Sometimes I wonder if self-improvement is really the answer. Are we really improving? Do all those books, classes, and seminars really do anything? If you wind up going back to the same old habits and lifestyle you were living before was it worth it? There’s an entire industry dedicated just to making ourselves better, but I have to wonder is it helping or hurting us. I’ve been thinking about this post for a while now. It’s part of the reason I didn’t release an article yesterday. I was questioning whether or not to write this.
I look back at my own life and see all the successes and failures and I see a pattern of self-destruction, but then growth. I’ve been a long time consumer of self-help books and speeches. I may even be addicted to them. The reality though is that those things that have impacted me the most have been the tragedies not the triumphs. When things were at their worst, when I was broke, or homeless, or even near death, that’s when I found strength. Time and time again I’ve gone through hell and walked out the other side. Maybe we could call that tenacity, or just stubbornness, but I’ve always refused to quit moving forward.
Don’t get me wrong there have been some dark times. I’ve thought about ending it more than once, but each time I just decided to keep moving and see what happened. I guess keep moving has been my motto for years now. Each time my life has gone down a path of self-destruction a little part of me was torn down and cast aside, but the thing that emerged in its place was stronger and more sure, more stable, than that which it replaced.
I have often returned to the book “Fight Club,” for inspiration. The movie is great, but the book is solid gold. The older I get and the further I travel down this road of social media dominance that is shaping our world the more I feel that self-awareness is key. “Self improvement in masturbation, Now Self destruction is the answer…”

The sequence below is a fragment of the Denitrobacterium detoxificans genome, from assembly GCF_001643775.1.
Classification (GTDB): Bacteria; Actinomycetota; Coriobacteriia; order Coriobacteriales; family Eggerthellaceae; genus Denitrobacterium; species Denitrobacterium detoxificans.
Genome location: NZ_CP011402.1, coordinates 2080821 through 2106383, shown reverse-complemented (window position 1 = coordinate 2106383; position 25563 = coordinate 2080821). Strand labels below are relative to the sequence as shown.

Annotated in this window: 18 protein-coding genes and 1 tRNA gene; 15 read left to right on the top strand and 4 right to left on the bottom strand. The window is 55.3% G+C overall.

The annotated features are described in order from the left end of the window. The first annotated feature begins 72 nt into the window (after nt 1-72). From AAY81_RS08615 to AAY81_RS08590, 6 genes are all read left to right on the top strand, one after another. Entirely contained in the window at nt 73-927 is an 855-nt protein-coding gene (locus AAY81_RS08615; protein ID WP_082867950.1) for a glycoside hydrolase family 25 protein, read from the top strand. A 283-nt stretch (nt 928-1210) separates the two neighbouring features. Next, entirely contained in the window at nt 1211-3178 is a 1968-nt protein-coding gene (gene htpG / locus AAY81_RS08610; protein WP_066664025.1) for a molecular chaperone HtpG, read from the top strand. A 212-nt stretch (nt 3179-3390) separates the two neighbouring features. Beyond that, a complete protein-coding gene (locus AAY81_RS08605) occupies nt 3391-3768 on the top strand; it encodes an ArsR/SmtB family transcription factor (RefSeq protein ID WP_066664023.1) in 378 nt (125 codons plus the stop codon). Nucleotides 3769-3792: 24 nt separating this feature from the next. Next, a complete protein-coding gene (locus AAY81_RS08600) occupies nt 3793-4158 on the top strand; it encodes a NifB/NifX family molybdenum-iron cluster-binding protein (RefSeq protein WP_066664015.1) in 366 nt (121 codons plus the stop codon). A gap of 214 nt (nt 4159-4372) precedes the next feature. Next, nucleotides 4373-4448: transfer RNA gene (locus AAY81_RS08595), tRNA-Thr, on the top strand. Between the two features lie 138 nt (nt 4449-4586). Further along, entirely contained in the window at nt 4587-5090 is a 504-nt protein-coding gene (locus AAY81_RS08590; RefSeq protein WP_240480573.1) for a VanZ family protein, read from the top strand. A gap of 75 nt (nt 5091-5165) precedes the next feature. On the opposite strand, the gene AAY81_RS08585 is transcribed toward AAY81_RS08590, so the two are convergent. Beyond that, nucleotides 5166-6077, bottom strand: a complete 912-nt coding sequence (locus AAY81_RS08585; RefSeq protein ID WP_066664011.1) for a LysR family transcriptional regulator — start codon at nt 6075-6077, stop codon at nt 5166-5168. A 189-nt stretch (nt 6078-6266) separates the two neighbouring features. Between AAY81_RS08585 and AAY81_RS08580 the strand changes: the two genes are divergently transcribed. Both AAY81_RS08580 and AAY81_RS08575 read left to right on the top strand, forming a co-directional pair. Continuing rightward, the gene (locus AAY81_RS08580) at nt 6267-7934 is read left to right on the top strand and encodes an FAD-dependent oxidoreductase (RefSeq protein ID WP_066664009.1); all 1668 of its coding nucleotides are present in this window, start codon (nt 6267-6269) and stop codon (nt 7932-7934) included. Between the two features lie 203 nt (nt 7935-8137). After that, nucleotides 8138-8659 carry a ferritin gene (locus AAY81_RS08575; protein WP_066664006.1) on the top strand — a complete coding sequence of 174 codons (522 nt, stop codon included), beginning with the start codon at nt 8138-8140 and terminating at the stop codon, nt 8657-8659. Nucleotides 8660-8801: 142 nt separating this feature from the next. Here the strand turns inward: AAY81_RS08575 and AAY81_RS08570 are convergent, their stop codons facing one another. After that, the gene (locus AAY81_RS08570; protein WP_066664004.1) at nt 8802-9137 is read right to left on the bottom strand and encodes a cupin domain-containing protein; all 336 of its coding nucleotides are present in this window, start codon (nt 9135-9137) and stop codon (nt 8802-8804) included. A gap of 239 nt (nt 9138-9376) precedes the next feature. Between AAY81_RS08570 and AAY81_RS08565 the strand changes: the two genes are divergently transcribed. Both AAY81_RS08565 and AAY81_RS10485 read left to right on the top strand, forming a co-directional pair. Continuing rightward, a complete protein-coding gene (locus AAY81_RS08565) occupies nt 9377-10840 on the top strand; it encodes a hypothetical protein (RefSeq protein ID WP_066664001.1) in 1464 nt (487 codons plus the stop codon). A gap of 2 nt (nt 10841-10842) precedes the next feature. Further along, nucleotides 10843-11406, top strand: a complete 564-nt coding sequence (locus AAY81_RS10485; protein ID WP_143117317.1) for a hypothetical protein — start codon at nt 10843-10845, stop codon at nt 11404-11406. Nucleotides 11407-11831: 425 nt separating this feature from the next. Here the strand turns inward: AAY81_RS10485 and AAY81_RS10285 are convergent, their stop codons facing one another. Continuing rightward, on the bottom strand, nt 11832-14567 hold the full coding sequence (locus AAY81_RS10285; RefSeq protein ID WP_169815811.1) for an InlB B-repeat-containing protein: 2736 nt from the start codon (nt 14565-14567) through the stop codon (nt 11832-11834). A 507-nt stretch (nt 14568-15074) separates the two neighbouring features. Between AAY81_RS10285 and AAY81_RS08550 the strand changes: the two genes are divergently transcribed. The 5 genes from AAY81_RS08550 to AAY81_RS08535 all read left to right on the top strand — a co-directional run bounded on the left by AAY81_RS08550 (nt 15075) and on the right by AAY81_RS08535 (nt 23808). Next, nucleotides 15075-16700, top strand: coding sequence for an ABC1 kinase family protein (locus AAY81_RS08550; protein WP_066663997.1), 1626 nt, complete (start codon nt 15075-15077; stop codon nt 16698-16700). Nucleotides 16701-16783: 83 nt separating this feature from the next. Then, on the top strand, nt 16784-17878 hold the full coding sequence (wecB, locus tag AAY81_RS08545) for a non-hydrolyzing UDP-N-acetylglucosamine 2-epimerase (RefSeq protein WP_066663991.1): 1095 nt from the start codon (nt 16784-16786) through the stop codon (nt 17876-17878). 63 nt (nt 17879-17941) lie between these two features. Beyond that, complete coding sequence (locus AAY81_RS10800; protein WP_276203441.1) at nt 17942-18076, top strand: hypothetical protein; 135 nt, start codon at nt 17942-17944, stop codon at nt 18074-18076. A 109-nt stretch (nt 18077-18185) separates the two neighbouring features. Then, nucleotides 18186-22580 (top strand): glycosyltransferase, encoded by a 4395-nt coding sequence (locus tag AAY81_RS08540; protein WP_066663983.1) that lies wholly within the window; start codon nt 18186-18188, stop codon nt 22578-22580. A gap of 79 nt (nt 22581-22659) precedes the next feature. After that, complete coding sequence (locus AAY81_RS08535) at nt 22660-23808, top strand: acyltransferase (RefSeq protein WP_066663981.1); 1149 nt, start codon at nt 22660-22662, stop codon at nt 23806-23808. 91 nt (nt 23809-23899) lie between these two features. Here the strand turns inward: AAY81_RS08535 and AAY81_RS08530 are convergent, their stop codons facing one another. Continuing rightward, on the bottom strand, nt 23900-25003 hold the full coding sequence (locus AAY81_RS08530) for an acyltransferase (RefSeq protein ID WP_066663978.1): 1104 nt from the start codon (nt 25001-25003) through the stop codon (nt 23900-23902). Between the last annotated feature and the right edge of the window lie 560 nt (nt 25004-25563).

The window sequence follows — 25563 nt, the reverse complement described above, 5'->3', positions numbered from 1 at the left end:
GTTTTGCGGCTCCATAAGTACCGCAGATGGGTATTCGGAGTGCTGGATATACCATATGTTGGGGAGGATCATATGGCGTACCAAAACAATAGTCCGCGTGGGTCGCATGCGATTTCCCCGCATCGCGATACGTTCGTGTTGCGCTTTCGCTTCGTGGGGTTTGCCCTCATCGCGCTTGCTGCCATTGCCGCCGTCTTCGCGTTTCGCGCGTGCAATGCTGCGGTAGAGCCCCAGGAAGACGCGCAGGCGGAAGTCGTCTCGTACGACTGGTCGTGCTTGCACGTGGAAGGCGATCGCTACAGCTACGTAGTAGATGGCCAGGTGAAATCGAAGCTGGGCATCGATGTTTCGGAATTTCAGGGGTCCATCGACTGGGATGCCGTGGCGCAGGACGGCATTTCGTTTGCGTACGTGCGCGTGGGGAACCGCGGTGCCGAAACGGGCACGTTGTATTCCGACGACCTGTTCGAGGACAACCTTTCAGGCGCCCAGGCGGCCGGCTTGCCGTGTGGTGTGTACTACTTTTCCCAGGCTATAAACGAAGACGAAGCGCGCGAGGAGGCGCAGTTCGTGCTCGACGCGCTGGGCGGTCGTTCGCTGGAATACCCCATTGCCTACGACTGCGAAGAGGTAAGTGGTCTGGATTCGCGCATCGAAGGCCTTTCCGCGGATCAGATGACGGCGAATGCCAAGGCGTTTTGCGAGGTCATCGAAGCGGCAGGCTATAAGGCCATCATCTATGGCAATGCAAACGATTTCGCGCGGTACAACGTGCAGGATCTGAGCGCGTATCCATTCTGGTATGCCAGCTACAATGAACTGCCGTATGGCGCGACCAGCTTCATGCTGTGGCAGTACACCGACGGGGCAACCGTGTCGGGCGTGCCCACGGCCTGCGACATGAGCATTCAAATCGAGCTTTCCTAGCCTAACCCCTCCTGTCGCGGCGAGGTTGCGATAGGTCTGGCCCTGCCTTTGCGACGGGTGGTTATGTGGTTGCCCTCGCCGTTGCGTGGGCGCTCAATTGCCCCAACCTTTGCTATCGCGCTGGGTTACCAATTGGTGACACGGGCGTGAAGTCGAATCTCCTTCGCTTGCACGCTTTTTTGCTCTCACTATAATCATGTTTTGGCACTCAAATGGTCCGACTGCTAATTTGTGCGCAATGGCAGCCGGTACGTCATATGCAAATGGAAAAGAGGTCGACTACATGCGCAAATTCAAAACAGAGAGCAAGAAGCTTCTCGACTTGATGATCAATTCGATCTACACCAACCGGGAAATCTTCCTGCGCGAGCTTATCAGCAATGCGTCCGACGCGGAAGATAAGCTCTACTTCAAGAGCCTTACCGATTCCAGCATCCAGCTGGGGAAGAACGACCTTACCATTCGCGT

Now the thing is, what the character in the book is talking about is not a literal go out and hurt yourself self-destruction. He’s talking about self-examination. Tearing down the lies and the bullshit that we’ve woven around who we want the world to think we are to reveal who we really are. It’s about destroying the illusion so we can see the truth. Do you even know who you really are? Have you been put to the test?
We strive for self-improvement but some of us aren’t even sure who that “self” really is. I’ve found that the real moments of growth and character building come not from the gym, or feel good books but from struggle. In those moments when we’re torn down and the truth of who we are and are capable of is laid bare then we begin to understand what “self” is.
I think the key to truly improving our selves is to strip away the glossy veneer and reveal the bones beneath. It’s not in adding to, but in reducing, stripping away and learning to function on less. Living a life free of Bullshit isn’t so much about going primitive and turning into a prepper. I’m preaching about clearing out the crap that really doesn’t matter and focusing on the people and things that do.
Don’t be afraid to be the raw, imperfect self, that you really are. Our world is growing more artificial, more made-up, and glossed over by the day. I believe we will all be clamoring for some authenticity and realism very soon. I’m going to stop worrying about being better and start focusing on being more genuine. It’s time to cut the bullshit.